Leinster consultant coach Alan Gaffney has warned his players to "focus" solely on Munster in the Magners League on Friday night.
The 'one game at a time' approach surely applies in what will be first against second in the League with the prospect of the Heineken Cup quarter-final against Clermont-Auvergne just around the corner on Friday week.
"While there may be a perception that both sides may have one eye on the Heineken Cup quarter finals next week, our main focus is on what happens in Limerick," Gaffney said.
Leinster will walk into the latent hostility of a sold-out Thomond Park without Ireland captain Brian O'Driscoll, Kevin McLaughlin and Shane Horgan, who have all been absented from the extended squad.
However, this is balanced out by the return of Gordon D'Arcy, Cian Healy and the increasingly influential Jamie Heaslip in what is sure to be heated battle.
Munster bring back Paul O'Connell, Jerry Flannery, David Wallace, John Hayes and Keith Earls as Denis Hurley (hamstring) and Barry Murphy (ankle) are ruled out of the equation.
O'Connell and company will want to continue their winning ways as they contemplate the visit of a powerful Northampton Saints to Thomond the following week for their Heineken quarter-final.
As it stands, Leinster hold a four-point advantage over their old rivals in the Magners with the comfort of a game in hand. They also humiliated Tony McGahan's men 30-0 at the RDS in October. It would appear Munster's need is greatest.
"Munster played some excellent rugby at times in their win over a Glasgow side last weekend that included a significant number of the players who defeated Ireland the previous week. So that result was no mean feat.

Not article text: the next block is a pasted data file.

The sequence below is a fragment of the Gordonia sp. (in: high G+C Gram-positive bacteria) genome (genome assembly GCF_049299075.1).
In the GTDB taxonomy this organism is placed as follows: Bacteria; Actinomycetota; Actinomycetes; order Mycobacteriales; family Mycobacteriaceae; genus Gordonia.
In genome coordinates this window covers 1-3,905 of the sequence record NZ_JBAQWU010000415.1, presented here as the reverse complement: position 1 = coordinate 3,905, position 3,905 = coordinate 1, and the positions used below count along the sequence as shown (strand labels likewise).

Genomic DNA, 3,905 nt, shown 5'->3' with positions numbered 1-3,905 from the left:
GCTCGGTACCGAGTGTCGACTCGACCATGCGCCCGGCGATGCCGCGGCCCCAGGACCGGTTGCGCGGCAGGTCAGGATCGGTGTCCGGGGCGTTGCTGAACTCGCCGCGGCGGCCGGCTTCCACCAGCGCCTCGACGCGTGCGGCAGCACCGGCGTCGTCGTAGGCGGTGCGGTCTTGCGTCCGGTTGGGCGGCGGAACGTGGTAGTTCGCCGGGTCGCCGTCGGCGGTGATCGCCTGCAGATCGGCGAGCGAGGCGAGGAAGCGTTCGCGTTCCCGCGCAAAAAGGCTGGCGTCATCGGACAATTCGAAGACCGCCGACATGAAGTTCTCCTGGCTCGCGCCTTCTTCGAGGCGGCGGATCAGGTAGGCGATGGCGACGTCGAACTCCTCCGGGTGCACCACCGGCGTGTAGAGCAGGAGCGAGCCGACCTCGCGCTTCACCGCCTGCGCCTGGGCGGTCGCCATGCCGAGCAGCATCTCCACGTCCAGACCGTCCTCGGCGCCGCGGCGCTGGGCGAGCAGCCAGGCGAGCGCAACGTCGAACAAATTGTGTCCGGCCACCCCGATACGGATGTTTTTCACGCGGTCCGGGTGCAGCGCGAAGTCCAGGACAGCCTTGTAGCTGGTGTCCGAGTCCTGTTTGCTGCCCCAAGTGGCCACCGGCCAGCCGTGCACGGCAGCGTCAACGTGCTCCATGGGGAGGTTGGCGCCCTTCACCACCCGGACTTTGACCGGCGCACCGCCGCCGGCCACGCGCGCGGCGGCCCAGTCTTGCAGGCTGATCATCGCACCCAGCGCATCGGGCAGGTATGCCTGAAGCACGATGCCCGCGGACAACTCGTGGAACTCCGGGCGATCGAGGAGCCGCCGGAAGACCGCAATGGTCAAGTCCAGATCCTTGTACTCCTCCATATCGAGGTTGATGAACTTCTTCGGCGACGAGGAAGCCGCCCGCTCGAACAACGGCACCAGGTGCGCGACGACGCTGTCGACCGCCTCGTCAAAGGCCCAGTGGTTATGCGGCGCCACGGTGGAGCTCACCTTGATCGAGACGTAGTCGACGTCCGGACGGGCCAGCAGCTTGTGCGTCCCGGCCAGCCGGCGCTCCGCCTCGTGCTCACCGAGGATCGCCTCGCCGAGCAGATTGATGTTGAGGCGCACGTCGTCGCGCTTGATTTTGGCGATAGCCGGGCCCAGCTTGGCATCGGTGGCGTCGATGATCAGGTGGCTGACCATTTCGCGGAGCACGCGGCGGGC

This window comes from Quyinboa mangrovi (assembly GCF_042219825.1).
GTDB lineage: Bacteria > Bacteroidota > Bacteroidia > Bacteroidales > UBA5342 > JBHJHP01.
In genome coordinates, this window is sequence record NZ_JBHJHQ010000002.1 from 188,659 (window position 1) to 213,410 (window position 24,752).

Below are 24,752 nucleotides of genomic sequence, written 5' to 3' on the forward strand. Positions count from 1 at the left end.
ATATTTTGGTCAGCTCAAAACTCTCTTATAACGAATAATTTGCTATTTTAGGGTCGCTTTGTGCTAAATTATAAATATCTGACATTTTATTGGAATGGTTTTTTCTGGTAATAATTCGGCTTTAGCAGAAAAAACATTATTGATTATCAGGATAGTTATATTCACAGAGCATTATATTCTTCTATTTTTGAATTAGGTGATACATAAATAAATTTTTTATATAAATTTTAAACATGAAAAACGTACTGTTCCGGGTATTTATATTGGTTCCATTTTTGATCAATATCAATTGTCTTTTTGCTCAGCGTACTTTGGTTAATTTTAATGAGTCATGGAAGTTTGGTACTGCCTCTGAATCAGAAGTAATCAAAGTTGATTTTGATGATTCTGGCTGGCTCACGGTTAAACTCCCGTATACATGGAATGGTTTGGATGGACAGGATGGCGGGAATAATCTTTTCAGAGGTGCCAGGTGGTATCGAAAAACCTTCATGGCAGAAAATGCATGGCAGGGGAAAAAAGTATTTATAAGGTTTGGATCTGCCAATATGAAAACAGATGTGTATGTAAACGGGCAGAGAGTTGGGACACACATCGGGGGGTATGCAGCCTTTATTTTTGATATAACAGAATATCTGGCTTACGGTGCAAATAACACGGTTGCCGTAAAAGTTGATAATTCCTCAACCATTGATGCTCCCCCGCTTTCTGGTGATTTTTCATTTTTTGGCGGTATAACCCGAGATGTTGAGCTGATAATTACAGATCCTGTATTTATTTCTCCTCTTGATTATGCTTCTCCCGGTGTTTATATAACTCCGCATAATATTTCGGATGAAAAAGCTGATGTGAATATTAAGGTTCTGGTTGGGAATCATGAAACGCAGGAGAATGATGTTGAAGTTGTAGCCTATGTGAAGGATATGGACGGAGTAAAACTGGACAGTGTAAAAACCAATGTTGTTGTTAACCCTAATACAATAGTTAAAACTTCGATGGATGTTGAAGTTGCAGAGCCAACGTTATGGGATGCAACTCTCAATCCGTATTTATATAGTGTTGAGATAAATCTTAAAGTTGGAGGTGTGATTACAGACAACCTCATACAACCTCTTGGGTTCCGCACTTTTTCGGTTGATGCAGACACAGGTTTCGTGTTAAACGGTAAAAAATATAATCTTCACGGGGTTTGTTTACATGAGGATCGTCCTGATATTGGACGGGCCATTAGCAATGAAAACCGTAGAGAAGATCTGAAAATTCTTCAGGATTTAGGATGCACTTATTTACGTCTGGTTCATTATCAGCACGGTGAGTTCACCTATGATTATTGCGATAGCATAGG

"Leinster-Munster games are regarded as some of the biggest games of the season. Whenever these two sides go head to head one thing you can guarantee is that neither sets of players will hold back," said Gaffney.
The boost of Leinster completing the home-and-away Magners double over Munster could be just the job for a set of player still smarting from the tongue-lashing delivered by their irate coach Michael Cheika at the unacceptable and undeserving 17-14 defeat of bottom club Connacht.
"There's no doubting that we didn't reach the standards that we demand of ourselves against Connacht. Credit to them, they played particularly well. It was probably the best I've seen them play over the last few months," continued Gaffney.
Leinster will also be assisted by a reputed 4,000 strong travelling support: "The players revel in that kind of commitment because they know that in these tough economic times things aren't easy and every time they pull on a blue shirt they want to repay that.
"There's a hardcore following who would follow the team to the ends of the earth, it seems, and that gives the players, coaches and everyone involved in the organisation a massive fillip."